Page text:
CETA is resolved, finally. Representatives of Canada and the European Union signed a treaty that has been negotiated for five years and has been finalized in late 2014, yesterday. Wallonia gave up its initial resentment in order for Belgium to agree to the part of trade of CETA. However, some resentments are stille there and they are louder than ever. But what is it exactly that the opposition of CETA is concerned about?
What is CETA?
In essence, the <Comprehensive Economic and Trade Agreement> (CETA) is a deal about free trade regulations between Canada and the European Union. It has been negotiated for some time (2009 to 2014 to be exact). Mostly behind closed doors. Now, during the process of ratification, major concerns have been formulated. Especially regulations that could effect the social standards and the measures for the investment protection.
A single region within the European Union blocked the signing initially. Wallonia, one of the three regions of Belgium refused to vote in favor of the agreement in the first place. The small region of 3,6 Million citizens acted like the small Gallic village in one of those Asterix stories. But after giving its green light, the agreement has been signed.
Democracy put to the test?
In education, we often talk about democratic principles and how to defend them while not taking them for granted. A free trade deal like CETA brings some major challenges to any democracy. One, there is the investment protection. It enables the opportunity for corporations to sue entire countries for introducing measures of legislation that harm their investments. Whenever an arbitrary body can overrule the respective supreme court, there is a sense of preference of corporations. In theory, that means that democratic regulations could be undermined.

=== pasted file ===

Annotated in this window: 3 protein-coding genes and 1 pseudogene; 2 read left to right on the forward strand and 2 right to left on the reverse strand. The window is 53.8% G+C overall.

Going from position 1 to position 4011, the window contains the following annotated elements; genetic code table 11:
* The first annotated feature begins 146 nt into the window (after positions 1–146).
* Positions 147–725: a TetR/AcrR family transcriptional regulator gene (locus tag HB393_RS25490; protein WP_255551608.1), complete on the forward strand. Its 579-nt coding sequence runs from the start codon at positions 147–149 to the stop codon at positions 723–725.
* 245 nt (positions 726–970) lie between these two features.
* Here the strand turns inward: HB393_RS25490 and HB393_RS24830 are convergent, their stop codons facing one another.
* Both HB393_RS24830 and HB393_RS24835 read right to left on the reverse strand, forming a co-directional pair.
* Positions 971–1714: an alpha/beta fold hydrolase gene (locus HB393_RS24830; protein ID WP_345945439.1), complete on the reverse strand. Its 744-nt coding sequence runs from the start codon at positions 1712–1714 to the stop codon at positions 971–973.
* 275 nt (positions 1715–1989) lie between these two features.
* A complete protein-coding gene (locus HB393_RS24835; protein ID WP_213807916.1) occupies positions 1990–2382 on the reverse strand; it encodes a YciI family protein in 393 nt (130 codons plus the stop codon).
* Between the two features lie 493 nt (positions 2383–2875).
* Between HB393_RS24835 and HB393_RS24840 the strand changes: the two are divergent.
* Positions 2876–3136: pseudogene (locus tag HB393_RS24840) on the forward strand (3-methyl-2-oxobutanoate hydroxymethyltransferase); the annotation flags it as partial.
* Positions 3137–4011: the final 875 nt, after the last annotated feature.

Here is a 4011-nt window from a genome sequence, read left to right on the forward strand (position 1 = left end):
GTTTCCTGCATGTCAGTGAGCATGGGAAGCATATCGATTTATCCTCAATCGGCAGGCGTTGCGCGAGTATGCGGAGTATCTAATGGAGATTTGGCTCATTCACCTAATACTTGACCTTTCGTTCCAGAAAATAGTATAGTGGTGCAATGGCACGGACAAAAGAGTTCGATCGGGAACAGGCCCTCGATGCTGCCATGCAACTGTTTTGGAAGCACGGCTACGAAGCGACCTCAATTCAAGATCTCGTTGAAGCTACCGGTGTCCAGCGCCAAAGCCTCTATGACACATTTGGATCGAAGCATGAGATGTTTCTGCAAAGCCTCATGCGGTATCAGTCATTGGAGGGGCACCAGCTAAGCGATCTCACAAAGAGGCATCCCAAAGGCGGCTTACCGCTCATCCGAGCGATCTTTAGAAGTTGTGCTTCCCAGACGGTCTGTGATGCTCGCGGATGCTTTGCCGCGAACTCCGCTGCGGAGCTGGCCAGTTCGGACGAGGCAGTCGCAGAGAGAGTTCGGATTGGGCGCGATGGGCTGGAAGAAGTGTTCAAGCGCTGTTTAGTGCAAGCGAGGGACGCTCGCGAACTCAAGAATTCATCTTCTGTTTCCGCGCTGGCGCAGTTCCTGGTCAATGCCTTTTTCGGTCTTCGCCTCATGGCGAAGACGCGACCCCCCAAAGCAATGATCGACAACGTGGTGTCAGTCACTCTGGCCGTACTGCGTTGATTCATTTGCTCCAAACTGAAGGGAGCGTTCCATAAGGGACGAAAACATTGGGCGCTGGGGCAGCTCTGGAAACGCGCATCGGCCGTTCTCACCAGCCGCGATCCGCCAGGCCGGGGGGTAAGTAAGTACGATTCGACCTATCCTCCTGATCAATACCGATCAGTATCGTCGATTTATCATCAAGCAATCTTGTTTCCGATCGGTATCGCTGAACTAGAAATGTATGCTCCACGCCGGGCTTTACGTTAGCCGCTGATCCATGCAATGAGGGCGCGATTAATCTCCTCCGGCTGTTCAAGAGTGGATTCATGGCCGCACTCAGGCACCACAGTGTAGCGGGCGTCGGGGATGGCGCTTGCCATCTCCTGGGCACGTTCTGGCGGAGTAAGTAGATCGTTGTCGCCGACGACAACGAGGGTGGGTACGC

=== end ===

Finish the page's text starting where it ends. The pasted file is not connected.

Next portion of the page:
Two, whenever negotiations take place behind closed doors and the information about the process is rare, that process does not meet democratic standards by definition. The level of transparency is just embarrassing. But to negotiate behind closed doors could be a necessity considering that there is a valid threat of inside trading.
Better to have an agreement!
What is the alternative to not having an agreement? The experience tells us that the free market is going to <regulate> trade antisocially. Typically, the free market is going to follow the money, Despite facing major democratic challenges, it is wiser to have a trade deal than not. In an ideal world, trade deals do not go hand in hand with democratic challenges and constitutional regulations are sufficient. The investment protection should not be an issue. But it is better to befriend the enemy than not knowing what you are going to get into. In other words, it is wiser to sign a deal that everyone is opposed to but defines foreseeable circumstances, than not having any regulation at all and be thrown into the cold water. Both, Canada and the European Union try to create a major trade zone that has the potential to become a global player in the world trade community. Which raises the question whether there is a political agenda to CETA that is more important …